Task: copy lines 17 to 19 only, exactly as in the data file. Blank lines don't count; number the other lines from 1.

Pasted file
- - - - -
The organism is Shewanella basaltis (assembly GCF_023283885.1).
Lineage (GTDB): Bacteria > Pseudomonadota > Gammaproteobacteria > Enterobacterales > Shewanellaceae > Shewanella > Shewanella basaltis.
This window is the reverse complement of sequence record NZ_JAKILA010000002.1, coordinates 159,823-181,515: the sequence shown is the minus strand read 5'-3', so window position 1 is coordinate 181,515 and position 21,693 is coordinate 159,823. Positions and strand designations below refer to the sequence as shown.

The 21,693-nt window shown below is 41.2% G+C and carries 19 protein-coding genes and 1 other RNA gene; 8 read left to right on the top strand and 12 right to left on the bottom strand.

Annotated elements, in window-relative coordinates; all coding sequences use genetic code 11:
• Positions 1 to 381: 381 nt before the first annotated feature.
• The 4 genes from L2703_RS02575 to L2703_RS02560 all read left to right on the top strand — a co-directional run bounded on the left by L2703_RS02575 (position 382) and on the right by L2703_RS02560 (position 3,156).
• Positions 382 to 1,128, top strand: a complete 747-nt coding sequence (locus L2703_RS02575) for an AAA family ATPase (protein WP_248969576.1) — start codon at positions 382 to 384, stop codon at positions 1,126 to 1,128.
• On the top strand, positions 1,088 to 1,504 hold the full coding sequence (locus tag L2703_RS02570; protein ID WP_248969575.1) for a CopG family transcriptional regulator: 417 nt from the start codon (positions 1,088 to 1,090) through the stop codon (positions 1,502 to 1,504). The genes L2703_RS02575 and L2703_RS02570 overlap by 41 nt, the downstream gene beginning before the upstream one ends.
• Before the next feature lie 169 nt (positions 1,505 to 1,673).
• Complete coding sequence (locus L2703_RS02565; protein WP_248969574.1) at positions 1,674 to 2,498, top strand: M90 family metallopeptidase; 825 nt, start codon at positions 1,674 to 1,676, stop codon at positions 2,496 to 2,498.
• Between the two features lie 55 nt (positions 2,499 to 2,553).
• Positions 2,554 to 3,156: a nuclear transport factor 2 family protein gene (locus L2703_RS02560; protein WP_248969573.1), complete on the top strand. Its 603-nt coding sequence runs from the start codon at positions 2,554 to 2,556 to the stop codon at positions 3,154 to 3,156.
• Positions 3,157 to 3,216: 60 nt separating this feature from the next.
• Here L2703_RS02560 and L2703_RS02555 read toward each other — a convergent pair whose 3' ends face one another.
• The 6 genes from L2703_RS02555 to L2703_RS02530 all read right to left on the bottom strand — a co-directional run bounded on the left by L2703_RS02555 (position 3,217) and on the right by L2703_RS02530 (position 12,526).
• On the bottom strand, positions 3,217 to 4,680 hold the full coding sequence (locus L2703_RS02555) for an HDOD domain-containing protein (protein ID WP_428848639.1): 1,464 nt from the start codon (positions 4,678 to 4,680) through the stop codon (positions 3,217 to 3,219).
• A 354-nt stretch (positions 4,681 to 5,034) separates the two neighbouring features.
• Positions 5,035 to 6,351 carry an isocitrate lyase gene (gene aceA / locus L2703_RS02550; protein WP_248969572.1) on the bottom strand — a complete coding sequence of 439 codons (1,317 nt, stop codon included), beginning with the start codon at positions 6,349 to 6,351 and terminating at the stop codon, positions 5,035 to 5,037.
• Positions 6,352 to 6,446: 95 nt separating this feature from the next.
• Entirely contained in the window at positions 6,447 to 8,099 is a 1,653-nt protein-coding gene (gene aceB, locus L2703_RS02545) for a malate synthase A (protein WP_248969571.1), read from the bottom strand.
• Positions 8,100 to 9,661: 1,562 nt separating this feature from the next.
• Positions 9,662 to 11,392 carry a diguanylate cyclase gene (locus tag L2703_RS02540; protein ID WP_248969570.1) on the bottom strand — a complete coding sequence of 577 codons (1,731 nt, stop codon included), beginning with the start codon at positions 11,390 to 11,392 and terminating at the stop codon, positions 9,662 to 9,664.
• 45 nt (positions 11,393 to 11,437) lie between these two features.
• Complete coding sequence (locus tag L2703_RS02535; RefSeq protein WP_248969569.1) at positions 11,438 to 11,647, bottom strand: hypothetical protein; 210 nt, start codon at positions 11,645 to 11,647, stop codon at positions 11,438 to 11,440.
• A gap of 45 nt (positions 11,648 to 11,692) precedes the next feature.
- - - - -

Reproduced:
• On the bottom strand, positions 3,217 to 4,680 hold the full coding sequence (locus L2703_RS02555) for an HDOD domain-containing protein (protein ID WP_428848639.1): 1,464 nt from the start codon (positions 4,678 to 4,680) through the stop codon (positions 3,217 to 3,219).
• A 354-nt stretch (positions 4,681 to 5,034) separates the two neighbouring features.
• Positions 5,035 to 6,351 carry an isocitrate lyase gene (gene aceA / locus L2703_RS02550; protein WP_248969572.1) on the bottom strand — a complete coding sequence of 439 codons (1,317 nt, stop codon included), beginning with the start codon at positions 6,349 to 6,351 and terminating at the stop codon, positions 5,035 to 5,037.